The concluding episode of the Torah poignantly bids Moses farewell, as he views the land of promise and then dies on a mountaintop in an unmarked location. No one is to know his last resting place. This does introduce a problem, however, since he ascends alone, yet the text says that Moses is buried. Who buried him?! The midrashic tradition assumes God does this.
Rashbam offers another possibility.
Deuteronomy 34:6 HE: i.e., whoever buried him, BURIED HIM. Just like the phrase (Amos 6:12) “Can he plow with cattle?” which means “Can a person plow with cattle?” Since NO ONE KNOWS HIS BURIAL PLACE, it is [also] not known who buried him. So the text wrote elliptically “he buried him,” meaning either that God did it or else that the angels did. (Translation Martin Lockshin)
Rashbam notes that in Hebrew the third person singular pronoun can refer to someone specific or to a general, anonymous actor. So just as we do not know where Moses is buried, we do not know who buried him. Given no humans were around, either God personally buried Moses, or some angel did.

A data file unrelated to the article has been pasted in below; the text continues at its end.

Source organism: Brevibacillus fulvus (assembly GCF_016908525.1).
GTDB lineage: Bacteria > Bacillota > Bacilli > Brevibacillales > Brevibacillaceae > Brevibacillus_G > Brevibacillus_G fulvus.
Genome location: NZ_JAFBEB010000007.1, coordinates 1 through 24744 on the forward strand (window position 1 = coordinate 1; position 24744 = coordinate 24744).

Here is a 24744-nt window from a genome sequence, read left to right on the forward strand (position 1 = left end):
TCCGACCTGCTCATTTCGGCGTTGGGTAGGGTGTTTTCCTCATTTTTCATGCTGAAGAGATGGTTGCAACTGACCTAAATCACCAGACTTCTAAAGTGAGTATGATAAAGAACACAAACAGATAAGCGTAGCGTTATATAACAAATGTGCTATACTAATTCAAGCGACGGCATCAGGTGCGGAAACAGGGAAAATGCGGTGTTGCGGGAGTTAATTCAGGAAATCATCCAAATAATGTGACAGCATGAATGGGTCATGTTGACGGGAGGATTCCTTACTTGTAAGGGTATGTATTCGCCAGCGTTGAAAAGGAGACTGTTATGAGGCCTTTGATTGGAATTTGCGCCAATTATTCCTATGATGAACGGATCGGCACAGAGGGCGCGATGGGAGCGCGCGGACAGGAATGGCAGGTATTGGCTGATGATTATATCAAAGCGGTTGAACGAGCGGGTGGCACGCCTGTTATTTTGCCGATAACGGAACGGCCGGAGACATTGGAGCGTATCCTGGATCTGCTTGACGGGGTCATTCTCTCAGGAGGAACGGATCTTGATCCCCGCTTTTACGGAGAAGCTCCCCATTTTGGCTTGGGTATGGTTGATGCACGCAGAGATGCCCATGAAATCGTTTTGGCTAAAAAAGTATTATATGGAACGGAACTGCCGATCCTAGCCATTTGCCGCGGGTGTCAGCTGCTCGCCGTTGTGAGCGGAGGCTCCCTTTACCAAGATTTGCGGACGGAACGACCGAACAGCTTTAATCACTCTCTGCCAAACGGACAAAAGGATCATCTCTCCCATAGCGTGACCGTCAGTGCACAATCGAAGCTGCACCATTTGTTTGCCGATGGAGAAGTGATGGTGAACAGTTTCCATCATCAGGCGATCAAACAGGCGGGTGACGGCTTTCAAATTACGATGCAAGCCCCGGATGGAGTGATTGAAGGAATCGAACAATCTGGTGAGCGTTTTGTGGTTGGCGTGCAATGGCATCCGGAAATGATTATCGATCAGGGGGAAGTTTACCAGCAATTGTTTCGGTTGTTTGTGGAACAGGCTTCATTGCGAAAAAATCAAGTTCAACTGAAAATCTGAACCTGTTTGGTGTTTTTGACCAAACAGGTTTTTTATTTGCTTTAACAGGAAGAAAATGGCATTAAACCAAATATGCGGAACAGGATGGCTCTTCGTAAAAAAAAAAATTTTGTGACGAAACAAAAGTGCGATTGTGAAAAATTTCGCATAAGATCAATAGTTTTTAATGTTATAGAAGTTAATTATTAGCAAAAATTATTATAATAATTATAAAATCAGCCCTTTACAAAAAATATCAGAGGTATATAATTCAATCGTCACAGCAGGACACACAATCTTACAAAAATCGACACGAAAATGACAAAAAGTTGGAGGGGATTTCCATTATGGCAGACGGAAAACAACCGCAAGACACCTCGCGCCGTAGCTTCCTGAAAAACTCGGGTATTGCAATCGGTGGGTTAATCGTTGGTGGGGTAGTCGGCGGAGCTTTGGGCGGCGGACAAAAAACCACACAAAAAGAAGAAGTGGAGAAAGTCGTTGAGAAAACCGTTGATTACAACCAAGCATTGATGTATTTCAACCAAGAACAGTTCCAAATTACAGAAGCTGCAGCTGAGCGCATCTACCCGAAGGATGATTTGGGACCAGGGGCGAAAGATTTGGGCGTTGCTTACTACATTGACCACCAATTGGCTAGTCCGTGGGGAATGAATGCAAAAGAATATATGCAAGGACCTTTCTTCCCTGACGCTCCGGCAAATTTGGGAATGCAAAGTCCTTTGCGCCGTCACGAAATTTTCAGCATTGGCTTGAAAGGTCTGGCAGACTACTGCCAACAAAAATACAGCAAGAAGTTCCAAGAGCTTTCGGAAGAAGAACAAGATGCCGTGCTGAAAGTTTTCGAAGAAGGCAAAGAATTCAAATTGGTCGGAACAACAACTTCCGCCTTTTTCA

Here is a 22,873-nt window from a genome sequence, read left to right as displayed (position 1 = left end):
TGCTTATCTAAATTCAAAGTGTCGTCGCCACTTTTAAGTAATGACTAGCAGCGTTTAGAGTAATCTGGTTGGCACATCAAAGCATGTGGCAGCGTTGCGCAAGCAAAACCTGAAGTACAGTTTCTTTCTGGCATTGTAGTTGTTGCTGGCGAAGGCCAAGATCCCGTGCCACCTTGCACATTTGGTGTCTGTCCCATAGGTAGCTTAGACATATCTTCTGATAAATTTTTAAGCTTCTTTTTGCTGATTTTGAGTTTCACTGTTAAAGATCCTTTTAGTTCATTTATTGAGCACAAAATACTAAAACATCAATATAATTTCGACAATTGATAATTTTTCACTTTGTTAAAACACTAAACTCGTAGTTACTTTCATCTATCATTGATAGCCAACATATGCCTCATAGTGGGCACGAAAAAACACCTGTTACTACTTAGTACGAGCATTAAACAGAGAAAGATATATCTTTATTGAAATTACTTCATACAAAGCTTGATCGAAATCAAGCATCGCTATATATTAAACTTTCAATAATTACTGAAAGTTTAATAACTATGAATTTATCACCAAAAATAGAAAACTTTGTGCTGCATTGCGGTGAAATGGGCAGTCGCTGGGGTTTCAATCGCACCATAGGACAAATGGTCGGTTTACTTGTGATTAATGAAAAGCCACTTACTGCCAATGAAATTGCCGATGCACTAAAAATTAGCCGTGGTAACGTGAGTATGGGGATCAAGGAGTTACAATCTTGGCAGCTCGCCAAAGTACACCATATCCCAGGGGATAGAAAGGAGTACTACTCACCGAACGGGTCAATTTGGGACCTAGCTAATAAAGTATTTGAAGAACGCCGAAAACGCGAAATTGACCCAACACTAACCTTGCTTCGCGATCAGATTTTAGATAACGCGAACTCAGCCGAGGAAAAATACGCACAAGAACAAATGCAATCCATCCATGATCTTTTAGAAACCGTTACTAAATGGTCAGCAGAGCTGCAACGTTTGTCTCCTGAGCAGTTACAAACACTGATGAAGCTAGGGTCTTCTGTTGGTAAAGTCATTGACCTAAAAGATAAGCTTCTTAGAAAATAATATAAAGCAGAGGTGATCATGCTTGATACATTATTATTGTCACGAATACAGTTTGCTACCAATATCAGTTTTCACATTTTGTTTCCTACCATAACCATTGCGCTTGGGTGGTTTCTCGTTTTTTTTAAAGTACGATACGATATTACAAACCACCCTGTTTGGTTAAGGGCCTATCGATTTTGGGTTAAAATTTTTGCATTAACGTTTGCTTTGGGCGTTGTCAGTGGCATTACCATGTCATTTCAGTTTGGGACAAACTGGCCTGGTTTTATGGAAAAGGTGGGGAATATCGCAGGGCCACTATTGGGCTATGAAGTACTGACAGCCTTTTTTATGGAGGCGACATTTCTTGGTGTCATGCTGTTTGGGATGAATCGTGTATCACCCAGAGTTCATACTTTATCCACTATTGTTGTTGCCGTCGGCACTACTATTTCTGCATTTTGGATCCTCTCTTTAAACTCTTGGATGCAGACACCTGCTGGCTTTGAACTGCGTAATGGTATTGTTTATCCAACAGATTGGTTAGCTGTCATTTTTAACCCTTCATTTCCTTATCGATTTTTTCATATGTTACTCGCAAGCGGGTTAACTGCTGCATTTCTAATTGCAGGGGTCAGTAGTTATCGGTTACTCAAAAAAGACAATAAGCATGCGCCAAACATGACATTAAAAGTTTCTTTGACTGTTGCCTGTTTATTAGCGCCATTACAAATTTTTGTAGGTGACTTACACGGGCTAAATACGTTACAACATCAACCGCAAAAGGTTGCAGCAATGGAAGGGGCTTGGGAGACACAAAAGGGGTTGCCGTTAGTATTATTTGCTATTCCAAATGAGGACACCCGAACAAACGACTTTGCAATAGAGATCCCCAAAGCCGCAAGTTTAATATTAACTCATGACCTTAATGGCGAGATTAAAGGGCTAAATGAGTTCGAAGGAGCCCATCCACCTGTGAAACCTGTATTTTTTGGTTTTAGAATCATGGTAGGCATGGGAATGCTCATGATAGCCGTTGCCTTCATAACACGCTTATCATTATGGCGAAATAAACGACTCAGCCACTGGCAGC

Like much of Rashbam’s commentary, this comment puts prosaic possibility on a pedestal, offering insight into the text of the Torah but not necessarily inspiration for our souls.
If I may offer my own midrash on Rashbam’s interpretation, I can imagine one random angel assigned to the actual burial, but all of the angels either so fond of Moses that they erase the specific angel’s name so that they all get potential credit, or that all the angels disliked Moses so much that no one wanted to be listed performing such an important duty for him (there are many midrashim where the angels feel jealous and frustrated by Moses).
When have you wanted to share responsibility with a larger group? When have you wanted to minimize your role in that responsibility?
For more about Rashbam, see my introduction.